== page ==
A co-operative society is a sovereign voluntary association of people who have everyday needs. The 97th Constitutional amendment Act of 2011 gave Co-operative societies the recognition as a fundamental right under Article 19 of the Indian Constitution. This amendment introduced a new directive principle of state policy on promoting the co-operative society under Article 43(B) and added a new part forming IX-B in the Constitution of India from article 243-ZH to 243- ZT. The objective of a co-operative society is to grant support and help its members.


Co-operative societies were first incorporated under the provisions of the Co-operative Societies Act, 1912. At least ten people above 18 can enter into a contract with common economic objectives like weaving, dairy business, consuming, farming, etc. Though the co-operative societies are a state subject under Entry 32 of List II of the Seventh Schedule of the Constitution, the Co-operative Societies Act is a Central Legislation.

A simple example would be a man residing in a village selling milk. Every day he is left with a surplus of 5 liters of milk. There is no one in the town to buy that milk. He goes to the city to sell it, but he doesn’t have enough resources for accommodation. One day, a learned man in the village told the man that he isn’t the only one to face this issue. He suggested bringing all of those people together who are facing the same problem. In the morning, collect all the surplus milk and send one person to the city to sell the milk. In the evening, they sit together and distribute the earnings per day equally amongst themselves. The men executed this technique, and gradually the accommodation problem was solved, and the flow of income became steady. This formation of a group can be called mutual help. Eventually, besides selling just milk, they started to produce milk products like ghee, butter, cheese, and other dairy items. Seeming to be an achievable task, they started making quality milk products collectively and exported them to the nearby towns and gradually across the state. The profit gained and success was possible only because of their joint efforts and co-operation.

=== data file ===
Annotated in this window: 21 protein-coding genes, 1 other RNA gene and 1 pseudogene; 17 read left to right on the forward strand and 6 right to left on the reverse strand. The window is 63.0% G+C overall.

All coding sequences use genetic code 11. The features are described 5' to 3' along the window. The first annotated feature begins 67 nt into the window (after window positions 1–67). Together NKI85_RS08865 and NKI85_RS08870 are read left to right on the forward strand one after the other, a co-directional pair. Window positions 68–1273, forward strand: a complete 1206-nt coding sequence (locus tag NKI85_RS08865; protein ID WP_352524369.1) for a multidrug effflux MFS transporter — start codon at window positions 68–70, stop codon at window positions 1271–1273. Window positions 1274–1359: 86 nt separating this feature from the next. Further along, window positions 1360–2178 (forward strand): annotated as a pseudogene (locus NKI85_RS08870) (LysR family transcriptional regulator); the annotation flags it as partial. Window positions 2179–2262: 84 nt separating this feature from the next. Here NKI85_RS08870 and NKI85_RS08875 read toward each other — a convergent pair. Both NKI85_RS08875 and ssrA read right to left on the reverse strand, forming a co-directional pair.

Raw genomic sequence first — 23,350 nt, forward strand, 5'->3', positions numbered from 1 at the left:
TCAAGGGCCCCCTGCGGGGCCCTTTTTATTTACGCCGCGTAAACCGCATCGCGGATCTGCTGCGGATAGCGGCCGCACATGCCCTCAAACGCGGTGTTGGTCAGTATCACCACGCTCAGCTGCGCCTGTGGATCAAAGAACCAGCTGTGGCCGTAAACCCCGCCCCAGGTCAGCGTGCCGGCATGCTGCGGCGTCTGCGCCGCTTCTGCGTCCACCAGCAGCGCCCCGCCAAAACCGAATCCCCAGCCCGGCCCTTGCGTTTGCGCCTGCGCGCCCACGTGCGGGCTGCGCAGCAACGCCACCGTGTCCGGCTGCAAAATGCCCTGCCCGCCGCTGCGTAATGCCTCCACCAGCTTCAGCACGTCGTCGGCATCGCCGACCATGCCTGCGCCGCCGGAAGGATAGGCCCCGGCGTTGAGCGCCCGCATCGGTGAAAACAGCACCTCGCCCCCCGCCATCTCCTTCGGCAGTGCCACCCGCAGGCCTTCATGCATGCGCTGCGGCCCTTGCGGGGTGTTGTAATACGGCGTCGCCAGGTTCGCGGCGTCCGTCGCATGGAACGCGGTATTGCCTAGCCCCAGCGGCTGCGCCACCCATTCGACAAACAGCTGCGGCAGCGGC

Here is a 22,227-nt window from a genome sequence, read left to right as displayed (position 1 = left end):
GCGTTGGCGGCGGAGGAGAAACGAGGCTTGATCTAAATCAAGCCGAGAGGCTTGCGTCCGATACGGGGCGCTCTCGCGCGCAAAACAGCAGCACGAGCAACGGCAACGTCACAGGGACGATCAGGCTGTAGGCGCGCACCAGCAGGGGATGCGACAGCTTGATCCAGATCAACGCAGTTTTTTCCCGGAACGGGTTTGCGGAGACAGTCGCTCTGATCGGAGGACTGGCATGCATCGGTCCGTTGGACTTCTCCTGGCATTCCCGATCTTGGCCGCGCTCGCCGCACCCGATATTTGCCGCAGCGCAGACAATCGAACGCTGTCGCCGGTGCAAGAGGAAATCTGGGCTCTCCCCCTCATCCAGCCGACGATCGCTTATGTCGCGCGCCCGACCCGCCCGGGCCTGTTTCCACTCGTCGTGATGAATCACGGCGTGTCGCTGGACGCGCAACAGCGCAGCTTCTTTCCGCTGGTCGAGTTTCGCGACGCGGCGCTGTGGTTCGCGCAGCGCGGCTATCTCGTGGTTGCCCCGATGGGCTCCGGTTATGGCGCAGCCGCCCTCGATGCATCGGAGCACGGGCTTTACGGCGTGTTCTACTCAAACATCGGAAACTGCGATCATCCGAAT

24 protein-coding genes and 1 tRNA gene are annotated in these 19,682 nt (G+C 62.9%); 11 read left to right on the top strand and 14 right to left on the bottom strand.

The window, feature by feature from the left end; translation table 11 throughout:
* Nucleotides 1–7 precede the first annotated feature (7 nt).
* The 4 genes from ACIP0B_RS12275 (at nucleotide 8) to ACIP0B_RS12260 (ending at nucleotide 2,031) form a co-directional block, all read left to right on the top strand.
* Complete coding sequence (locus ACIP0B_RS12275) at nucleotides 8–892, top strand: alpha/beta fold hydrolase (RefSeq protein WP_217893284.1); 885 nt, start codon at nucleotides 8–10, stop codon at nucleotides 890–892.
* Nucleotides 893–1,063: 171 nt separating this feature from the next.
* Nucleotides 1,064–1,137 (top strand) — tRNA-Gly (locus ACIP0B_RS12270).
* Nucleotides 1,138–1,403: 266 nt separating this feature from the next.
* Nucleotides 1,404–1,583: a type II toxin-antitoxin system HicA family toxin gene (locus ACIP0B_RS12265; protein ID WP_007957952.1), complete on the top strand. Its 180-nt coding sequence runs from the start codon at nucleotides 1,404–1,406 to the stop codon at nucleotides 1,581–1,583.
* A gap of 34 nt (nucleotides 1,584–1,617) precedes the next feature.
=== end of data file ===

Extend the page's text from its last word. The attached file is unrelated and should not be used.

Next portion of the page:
The term ‘co-operatives’ was added after “unions and associations” in Article 19(1)(c)[1] under Part III of the Constitution. These provisions provide the citizens with the fundamental right to form co-operatives. In part IV of the Constitution, under the Directive Principles of State Policy. The Co-operative societies of today have direct nexus with the 19th Century’s Co-operative movement.

The Industrial Revolution had nearly shut down the village industries and drove the villagers towards agriculture, the last resort for livelihood. In Madras, the co-operation of Mutual-Loan Associations was formed. In Punjab, co-operatives for controlling the common lands in the village were formed. These efforts by the citizens were wholly voluntary and non-official.In 1915, Sir Edward Maclagan formed the Maclagan Committee. The committee was appointed to study and report whether the co-operative movements functioning across the country were economically stable and financially sound.

In 1919, the co-operation during the Montague Chelmsford Reforms became a provincial subject that boosted the movement’s success. Individual states did their acts to promote trade, mutual co-operation, etc. The numbers of co-operative societies and their respective numbers increased rapidly.